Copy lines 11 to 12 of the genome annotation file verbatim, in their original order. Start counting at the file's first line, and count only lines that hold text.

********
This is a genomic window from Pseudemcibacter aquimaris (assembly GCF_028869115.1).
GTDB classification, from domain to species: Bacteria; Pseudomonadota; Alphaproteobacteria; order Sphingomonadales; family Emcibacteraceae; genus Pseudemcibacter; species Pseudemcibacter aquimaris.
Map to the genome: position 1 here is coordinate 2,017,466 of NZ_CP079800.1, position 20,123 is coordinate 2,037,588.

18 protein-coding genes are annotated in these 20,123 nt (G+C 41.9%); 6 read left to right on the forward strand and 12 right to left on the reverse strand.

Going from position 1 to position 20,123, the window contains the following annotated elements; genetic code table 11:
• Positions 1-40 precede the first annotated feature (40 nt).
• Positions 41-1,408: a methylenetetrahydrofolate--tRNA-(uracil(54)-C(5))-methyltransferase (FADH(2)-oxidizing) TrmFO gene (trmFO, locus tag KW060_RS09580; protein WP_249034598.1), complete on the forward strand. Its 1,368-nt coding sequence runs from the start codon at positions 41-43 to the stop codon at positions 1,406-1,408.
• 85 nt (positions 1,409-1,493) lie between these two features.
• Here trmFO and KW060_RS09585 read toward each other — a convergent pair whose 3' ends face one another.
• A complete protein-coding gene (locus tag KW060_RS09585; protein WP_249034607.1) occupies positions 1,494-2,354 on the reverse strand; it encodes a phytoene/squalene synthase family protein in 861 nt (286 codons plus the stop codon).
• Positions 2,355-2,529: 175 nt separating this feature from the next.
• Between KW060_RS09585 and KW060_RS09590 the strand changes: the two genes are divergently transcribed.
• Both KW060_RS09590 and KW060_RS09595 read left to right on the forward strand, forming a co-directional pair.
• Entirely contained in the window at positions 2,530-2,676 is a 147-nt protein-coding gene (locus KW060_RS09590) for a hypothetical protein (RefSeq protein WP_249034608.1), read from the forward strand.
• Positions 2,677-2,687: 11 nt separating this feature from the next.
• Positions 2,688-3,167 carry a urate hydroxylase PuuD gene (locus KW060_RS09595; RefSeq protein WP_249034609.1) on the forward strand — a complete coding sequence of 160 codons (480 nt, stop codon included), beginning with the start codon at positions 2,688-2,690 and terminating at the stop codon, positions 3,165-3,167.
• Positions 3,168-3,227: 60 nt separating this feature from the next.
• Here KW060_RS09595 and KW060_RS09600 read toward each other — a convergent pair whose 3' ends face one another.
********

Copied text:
• Positions 2,355-2,529: 175 nt separating this feature from the next.
• Between KW060_RS09585 and KW060_RS09590 the strand changes: the two genes are divergently transcribed.